Alfred Hitchcock is quite a famous person. You may have heard of him. He has made somewhere around 50 films, a fair amount of them considered classics. As great as most of his films are, there is one in particular that was so great that it changed the world forever. If you can’t figure it out, I’m talking about the almighty Psycho.

Psycho is a brilliant film. This film is a prime example of why Hitchcock was called the Master of Suspense, with its plot twists, drama filled scenes, breath taking m
...more
Adam Philips
Dec 03, 2012 Adam Philips rated it really liked it  ·  review of another edition
I decided to go ahead and read Stephen Rebello's chronicle of the making of Alfred Hitchcock's game-changing movie "Psycho" before the new movie starring Anthony Hopkins comes out. So far it is very engaging and fascinating. I'm reading a first printing hardcover, originally published in 1990, and boy, the design really screams "1990s." That doesn't detract from the reading experience at all, fortunately.
Jen
I really enjoyed this book. It is nonfiction, but it read like a fiction story. I really appreciated this, as nonfiction is not generally a "genre" that I enjoy. It gave me a good/better understanding of Alfred Hitchcock, Psycho, and the film industry in general in the '50s-'60s.

I'm fairly outraged that Saul Bass claims (claimed?) to have directed the shower scene. Things others witnessed and spoke about clearly say that Hitchcock himself directed this scene. Even Saul Bass says some things that
...more
Justin
Feb 04, 2014 Justin rated it it was amazing  ·  review of another edition
Fascinating story behind the movie that was the pinnacle of Hitchcock's career. Arguably the greatest director of that time basically made an indie horror flick (self-financed and marketed), and turned it into a worldwide juggernaut that changed his career (for better or worse), and movies as we know them, forever.
Nicole
Oct 10, 2014 Nicole rated it really liked it  ·  review of another edition
Shelves: audible
Excellent for Hitchcock lovers, with lots of cast and crew members contributing interviews. One thing that's striking to a contemporary reader is just how technically difficult analog filmmaking was. For the new generation, the title sequence is the kind of thing that any moderately talented digital artist could knock out quickly, using pre-loaded software. Saul Bass had actual pieces of card stock sliding across a table. It doesn't look that way to us because we aren't used to seeing it. I teac ...more
Terry Cornell
I added this book to my reading list after watching the movie 'Hitchcock' in 2012. The author of this book wrote the screenplay for the film, based on his own book. Rebello researched his book thoroughly, including interviewing Hitchcock himself shortly before he died. I was a little disappointed in the book, the movie seemed such a personal look into Hitchcock's life. The book on the other hand doesn't quite have that same kind of feel. I enjoyed many of the details regarding techniques in putt ...more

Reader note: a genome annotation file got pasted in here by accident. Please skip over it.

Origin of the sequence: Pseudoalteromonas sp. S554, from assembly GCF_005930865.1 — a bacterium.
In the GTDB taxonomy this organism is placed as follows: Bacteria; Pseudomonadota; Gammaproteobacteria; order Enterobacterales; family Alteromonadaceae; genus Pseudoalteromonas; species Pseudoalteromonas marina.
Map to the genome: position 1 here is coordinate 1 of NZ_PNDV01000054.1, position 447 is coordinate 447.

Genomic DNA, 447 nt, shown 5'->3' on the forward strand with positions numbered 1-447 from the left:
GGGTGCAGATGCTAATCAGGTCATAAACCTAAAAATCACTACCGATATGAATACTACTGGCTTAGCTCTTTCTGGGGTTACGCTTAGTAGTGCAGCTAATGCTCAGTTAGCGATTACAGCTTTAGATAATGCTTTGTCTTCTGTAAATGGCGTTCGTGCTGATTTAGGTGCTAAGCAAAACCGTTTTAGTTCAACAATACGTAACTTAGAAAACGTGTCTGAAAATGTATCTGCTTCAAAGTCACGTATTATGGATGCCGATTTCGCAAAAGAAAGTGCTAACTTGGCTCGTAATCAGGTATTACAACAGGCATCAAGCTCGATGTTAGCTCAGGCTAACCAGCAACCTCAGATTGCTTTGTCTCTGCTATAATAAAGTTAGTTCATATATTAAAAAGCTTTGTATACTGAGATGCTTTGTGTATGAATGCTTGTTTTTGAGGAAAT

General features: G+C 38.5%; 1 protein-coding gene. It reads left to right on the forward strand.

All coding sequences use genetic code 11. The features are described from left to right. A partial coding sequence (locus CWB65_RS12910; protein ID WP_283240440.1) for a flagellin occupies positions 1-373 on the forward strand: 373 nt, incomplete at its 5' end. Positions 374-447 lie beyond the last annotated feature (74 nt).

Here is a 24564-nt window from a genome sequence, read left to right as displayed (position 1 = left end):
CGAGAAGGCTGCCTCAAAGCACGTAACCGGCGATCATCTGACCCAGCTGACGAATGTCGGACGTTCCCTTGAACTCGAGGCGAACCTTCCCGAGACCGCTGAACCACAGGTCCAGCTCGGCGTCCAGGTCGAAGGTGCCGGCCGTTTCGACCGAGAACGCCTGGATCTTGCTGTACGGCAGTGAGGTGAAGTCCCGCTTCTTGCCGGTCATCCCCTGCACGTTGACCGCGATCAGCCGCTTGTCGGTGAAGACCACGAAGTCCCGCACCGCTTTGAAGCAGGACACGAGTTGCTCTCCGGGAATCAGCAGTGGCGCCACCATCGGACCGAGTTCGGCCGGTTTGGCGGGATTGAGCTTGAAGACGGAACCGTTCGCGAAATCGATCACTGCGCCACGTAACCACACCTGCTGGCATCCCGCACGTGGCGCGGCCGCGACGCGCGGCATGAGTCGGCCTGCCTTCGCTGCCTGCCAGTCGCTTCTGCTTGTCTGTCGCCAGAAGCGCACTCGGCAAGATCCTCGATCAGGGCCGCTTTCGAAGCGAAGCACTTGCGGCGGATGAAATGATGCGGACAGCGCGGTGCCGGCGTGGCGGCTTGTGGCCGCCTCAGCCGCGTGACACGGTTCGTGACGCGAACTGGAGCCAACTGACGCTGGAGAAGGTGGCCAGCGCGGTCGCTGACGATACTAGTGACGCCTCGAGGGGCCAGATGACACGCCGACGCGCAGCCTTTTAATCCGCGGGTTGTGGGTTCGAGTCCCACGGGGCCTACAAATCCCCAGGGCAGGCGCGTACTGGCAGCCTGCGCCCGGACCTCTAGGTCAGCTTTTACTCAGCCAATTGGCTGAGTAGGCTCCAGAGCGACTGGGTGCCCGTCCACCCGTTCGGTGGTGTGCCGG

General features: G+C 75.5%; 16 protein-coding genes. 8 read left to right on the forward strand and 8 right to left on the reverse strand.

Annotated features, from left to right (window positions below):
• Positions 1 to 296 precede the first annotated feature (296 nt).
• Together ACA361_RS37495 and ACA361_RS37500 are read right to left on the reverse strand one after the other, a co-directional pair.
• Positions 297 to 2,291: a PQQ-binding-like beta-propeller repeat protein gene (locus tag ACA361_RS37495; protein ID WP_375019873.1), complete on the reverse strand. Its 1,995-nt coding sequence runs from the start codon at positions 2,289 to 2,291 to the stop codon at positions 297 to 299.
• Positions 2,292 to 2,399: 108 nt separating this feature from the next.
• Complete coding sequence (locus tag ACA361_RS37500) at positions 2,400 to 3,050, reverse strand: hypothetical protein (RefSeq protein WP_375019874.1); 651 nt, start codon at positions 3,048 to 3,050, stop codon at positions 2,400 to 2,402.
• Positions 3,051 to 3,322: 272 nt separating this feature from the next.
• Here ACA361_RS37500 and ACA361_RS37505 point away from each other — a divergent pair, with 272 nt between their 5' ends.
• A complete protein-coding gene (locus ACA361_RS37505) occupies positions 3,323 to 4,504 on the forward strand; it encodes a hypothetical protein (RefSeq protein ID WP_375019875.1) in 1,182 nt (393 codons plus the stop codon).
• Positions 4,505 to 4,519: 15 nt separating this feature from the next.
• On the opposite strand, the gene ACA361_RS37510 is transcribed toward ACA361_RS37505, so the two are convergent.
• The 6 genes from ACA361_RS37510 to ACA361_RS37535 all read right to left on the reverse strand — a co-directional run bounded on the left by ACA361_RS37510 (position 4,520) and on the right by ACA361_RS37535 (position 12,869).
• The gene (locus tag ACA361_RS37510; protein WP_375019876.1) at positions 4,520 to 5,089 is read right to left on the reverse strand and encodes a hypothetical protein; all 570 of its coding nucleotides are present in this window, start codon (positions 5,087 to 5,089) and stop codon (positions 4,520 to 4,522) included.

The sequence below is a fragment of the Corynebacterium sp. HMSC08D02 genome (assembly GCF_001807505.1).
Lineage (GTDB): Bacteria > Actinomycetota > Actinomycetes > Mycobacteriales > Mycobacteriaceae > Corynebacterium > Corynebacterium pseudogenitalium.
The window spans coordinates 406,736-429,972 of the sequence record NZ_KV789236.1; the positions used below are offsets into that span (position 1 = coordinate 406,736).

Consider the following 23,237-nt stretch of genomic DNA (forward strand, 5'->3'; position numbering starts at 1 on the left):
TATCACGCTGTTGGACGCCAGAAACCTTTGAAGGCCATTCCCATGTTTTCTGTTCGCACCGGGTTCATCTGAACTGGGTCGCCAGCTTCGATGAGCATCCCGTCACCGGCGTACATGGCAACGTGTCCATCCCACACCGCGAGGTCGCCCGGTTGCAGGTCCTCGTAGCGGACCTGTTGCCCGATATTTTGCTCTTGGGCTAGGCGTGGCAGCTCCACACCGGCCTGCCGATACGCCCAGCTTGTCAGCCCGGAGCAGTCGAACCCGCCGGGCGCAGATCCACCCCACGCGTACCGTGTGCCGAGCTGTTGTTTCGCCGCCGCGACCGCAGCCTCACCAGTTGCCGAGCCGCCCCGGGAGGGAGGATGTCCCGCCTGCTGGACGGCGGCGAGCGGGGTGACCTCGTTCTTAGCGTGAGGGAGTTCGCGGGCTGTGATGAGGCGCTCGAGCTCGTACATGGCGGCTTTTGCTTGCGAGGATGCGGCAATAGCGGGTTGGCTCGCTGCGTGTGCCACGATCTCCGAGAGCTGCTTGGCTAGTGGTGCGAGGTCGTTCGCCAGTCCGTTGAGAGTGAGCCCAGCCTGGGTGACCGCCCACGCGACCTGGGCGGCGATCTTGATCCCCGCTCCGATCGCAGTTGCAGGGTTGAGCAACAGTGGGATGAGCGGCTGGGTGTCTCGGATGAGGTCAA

steffy
As a huge Alfred Hitchcock fan, I really wish I had enjoyed this book more. However, I found the information to be dry, and a little repetitive. Informative? Yes. Interesting? Yes. Fascinating? Oh, for sure. But the delivery was a little on the drab side.

I chose to read this book after watching the movie "Hitchcock" and then reading the book "Psycho" by Robert Bloch. The movie was based off of this book. Obviously, movies made from dry biographies will generally be more interesting. Stephen Reb
...more
Maria
Jul 03, 2014 Maria rated it really liked it  ·  review of another edition
So did you know that today - March 12th - is Alfred Hitchcock Day? I didn't! But in staying with tradition, I've decided to review a recently released e-book on Hitchcock and the making of the movie Psycho. (P.S. - If you haven't seen this movie yet, I think you've been living in a cave - go watch it now!!)

I found this book to be just as riveting, interesting, and unique as Psycho itself! From the very first chapter, where you learn how the story of Pyscho came out (did you know it was based on
...more
Heavensent1
ALFRED HITCHCOCK and the making of PSYCHO is an extremely interesting account of the machinations behind the genius of the man who created the movie Psycho. The story is informative and tells us those "secret" tidbits of information that make these kinds of non-fiction stories successful. Stephen Rebello takes us on a walk behind the scenes and into the minds of the people responsible for the cult classic movie, "Psycho".